Yesterday I signed for a new/used 2002 VW Jetta wagon…a necessary reprieve for my Toyota. I have to do a lot of driving for my new job (the biggest single drawback to the job itself) in addition to the 70 mile roundtrip commute to and from the office every day. My Toyota pulled a consistent 20 mpg, reliable…but not good enough. The Vdub should average an extra ten mpg so 50% more of my meager mileage reimbursement should end up in my wallet. That’s the plan anyway. …and….AND…the plan as of now is that the new ride will be paid off THIS YEAR with earnings from shooting weddings. ….so photography worked its way back in a bit…nice.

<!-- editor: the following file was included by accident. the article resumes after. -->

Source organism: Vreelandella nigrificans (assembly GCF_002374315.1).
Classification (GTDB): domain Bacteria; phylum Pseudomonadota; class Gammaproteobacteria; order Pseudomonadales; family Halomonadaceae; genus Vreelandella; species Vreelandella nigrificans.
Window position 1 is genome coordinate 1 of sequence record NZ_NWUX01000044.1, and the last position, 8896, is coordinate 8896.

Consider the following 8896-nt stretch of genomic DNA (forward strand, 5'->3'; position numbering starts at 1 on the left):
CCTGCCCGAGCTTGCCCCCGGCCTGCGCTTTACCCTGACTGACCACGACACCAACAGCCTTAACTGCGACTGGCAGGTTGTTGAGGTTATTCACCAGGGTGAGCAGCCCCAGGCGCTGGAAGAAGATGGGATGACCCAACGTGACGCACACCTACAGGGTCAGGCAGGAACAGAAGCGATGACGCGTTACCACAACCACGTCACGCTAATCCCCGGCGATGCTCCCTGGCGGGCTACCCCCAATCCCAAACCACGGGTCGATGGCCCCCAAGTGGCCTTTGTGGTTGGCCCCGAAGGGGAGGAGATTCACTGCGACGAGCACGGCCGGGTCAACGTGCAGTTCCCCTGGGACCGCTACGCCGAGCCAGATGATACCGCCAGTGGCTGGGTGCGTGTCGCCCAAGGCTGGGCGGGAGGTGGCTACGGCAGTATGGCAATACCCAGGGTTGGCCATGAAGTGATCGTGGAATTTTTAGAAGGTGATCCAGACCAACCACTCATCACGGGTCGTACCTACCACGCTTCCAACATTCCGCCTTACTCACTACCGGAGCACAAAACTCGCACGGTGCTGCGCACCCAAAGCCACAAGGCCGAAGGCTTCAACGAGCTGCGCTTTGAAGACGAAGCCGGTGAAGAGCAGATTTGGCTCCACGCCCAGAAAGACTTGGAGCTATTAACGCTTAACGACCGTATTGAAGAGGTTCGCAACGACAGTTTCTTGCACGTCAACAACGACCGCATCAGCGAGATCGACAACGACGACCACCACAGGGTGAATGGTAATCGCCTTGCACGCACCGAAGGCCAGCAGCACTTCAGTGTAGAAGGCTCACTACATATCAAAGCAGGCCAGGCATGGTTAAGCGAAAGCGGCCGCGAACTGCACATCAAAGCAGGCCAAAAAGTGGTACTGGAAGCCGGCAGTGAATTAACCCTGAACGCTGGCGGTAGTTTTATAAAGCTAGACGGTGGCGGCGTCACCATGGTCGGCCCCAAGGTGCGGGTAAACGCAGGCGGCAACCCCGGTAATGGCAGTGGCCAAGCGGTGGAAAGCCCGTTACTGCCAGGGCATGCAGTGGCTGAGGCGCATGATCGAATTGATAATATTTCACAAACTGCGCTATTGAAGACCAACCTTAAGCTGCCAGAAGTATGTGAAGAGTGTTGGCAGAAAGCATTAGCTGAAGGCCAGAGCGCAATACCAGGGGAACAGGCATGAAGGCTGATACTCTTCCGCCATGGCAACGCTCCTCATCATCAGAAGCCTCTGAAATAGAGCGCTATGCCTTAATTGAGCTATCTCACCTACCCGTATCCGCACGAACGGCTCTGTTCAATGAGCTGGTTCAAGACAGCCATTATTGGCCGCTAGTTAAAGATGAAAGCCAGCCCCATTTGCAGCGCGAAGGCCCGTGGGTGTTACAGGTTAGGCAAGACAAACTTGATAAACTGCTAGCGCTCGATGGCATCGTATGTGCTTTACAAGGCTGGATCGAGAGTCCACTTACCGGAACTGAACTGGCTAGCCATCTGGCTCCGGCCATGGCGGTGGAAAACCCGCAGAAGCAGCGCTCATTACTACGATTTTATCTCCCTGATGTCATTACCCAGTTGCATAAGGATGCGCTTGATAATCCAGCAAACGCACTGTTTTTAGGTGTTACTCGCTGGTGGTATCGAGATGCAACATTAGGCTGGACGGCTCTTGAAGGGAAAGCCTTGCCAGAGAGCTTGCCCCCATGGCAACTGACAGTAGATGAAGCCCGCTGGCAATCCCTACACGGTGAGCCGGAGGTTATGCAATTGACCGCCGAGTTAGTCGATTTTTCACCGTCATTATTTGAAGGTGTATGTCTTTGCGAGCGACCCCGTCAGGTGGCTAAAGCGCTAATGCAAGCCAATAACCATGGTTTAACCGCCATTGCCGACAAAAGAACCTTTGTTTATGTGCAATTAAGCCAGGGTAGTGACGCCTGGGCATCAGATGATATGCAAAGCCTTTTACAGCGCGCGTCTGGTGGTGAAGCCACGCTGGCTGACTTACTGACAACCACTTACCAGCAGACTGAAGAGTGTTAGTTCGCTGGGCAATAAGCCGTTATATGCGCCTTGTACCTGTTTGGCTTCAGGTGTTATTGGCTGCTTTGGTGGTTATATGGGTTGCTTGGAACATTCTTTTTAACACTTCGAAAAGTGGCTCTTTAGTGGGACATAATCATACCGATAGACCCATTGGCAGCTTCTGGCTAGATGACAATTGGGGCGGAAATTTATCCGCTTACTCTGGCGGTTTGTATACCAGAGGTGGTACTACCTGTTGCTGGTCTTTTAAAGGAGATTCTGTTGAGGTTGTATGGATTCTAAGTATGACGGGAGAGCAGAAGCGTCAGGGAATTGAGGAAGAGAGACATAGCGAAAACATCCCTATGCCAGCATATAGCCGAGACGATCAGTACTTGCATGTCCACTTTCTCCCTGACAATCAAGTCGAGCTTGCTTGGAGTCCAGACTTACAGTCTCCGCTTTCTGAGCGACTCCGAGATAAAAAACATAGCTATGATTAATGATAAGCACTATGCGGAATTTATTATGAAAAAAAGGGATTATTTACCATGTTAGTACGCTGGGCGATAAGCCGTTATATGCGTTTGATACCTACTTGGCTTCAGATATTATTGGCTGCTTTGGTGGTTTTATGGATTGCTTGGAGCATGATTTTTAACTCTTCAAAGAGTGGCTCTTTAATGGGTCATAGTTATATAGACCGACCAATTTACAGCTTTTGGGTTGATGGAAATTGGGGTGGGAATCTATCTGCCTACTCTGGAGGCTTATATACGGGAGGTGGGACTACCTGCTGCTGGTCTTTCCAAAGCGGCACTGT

This post has been on the wayback burner for too long so it goes live tonight.

I plan to post in the near future about our experiment with going internet-less at home. We cancelled our internet and cable, effective last Thursday so tonight is one full week without our usual distractions. So far, so good…in fact I’m posting from our local library…this is good, just using the internet gets me out of the house, away from the refrigerator, away from commercials (we still have basic cable) and saving about $70/month. So…as far as Cilleyville is concerned I plan to blog onward about this little experiment. No doubt we will have internet again in the fall but for now I plan to enjoy my free time a bit more without staring at the screen.

New glass is here! 24-70L f2.8 and 100mm macro! …can’t wait for the weddings to start. My first of the season is the 29th.

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Prosperity Consciousness